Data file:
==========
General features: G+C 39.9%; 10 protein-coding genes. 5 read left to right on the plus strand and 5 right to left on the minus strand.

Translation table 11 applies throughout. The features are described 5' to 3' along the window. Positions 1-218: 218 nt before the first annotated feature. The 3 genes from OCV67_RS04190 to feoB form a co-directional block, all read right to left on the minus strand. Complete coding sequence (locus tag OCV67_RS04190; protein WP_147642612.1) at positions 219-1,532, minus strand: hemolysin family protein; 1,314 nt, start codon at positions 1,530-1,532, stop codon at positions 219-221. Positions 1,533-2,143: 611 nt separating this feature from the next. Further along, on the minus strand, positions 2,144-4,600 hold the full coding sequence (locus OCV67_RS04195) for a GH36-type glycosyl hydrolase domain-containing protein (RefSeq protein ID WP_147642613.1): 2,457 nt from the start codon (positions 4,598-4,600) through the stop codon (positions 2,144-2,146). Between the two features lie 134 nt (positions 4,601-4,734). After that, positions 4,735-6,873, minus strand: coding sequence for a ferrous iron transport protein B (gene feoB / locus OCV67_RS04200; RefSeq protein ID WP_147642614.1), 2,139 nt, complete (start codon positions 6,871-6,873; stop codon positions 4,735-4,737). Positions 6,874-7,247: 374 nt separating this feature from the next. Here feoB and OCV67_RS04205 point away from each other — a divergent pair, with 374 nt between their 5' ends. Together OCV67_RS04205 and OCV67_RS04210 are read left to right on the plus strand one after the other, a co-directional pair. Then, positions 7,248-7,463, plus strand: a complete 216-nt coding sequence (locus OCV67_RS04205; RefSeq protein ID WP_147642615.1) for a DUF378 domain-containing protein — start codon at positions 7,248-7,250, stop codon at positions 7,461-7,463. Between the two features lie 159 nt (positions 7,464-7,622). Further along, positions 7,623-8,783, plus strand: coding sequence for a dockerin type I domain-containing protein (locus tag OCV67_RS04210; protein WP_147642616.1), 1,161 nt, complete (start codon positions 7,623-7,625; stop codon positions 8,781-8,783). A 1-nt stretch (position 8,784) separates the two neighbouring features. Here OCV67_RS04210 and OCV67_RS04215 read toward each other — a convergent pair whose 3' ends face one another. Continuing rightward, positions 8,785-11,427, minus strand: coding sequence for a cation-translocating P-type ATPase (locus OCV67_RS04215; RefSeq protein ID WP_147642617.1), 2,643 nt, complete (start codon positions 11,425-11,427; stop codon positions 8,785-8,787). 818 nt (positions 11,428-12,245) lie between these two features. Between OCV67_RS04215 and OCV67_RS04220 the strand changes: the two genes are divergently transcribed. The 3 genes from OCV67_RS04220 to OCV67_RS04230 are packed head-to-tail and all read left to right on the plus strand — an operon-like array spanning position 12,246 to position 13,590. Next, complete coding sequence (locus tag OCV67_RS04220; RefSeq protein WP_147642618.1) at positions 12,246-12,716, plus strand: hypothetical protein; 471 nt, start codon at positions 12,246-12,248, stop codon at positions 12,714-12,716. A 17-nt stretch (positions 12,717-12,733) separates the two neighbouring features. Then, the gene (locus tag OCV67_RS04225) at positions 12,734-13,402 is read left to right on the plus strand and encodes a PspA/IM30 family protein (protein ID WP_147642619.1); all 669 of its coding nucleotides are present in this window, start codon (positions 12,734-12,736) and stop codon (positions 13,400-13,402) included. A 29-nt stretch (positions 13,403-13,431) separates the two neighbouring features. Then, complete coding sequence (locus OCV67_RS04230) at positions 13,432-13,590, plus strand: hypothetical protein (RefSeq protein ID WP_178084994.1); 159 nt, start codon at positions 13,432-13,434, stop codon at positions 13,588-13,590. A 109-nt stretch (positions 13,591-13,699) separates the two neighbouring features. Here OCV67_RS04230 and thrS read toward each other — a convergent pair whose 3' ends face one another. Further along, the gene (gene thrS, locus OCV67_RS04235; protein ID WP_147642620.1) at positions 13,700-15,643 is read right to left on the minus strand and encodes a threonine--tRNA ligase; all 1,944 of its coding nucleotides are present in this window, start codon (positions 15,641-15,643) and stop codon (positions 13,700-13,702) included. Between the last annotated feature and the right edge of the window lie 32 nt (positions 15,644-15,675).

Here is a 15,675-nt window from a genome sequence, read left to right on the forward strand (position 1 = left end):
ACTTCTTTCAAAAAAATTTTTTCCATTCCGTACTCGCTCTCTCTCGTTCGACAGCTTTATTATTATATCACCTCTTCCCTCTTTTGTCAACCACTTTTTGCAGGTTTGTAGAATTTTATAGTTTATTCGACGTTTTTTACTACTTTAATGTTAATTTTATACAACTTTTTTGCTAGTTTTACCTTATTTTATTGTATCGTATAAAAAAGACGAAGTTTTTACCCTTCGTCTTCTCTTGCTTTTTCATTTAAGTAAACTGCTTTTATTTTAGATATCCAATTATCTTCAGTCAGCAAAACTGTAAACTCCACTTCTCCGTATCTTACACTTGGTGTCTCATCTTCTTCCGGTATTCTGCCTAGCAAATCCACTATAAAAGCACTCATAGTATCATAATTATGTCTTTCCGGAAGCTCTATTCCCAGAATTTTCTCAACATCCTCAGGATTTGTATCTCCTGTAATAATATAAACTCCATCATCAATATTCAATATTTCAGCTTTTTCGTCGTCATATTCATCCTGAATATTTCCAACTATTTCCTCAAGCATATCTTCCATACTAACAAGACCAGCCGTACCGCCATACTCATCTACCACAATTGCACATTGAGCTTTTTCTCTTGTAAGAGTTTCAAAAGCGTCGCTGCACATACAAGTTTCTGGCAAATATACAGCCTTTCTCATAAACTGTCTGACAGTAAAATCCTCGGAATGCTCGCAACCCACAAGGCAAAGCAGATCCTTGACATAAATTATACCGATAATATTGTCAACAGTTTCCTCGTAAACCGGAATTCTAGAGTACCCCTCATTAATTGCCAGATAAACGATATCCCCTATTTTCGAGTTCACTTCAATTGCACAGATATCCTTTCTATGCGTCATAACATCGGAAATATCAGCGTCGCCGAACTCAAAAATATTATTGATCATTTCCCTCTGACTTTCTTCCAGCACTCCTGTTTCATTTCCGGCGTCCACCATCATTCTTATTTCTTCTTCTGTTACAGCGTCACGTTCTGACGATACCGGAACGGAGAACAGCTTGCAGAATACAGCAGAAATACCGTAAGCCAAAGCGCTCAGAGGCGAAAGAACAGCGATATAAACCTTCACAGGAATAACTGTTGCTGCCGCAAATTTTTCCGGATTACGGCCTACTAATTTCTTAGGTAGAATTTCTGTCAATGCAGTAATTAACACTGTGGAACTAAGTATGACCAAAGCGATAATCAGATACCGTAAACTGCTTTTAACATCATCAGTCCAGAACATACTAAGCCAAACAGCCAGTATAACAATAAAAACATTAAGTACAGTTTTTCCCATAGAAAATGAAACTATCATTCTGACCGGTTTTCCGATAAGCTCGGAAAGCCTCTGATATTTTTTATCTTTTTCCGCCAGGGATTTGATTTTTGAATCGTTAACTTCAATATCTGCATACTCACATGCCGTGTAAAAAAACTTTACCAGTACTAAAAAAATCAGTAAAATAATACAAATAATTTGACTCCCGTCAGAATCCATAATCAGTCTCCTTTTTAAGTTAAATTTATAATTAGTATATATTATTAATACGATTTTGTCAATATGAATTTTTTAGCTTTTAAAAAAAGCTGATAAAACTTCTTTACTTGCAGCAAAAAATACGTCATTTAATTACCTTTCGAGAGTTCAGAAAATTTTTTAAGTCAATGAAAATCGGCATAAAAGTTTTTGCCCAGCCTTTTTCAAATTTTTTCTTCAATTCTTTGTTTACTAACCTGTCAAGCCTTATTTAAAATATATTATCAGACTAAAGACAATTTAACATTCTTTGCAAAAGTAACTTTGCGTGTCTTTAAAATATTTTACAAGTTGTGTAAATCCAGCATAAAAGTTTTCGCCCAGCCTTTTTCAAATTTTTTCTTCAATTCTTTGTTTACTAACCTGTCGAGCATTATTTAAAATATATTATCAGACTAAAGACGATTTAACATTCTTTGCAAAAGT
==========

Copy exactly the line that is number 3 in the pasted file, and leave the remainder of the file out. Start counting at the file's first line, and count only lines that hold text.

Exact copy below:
Here is a 15,675-nt window from a genome sequence, read left to right on the forward strand (position 1 = left end):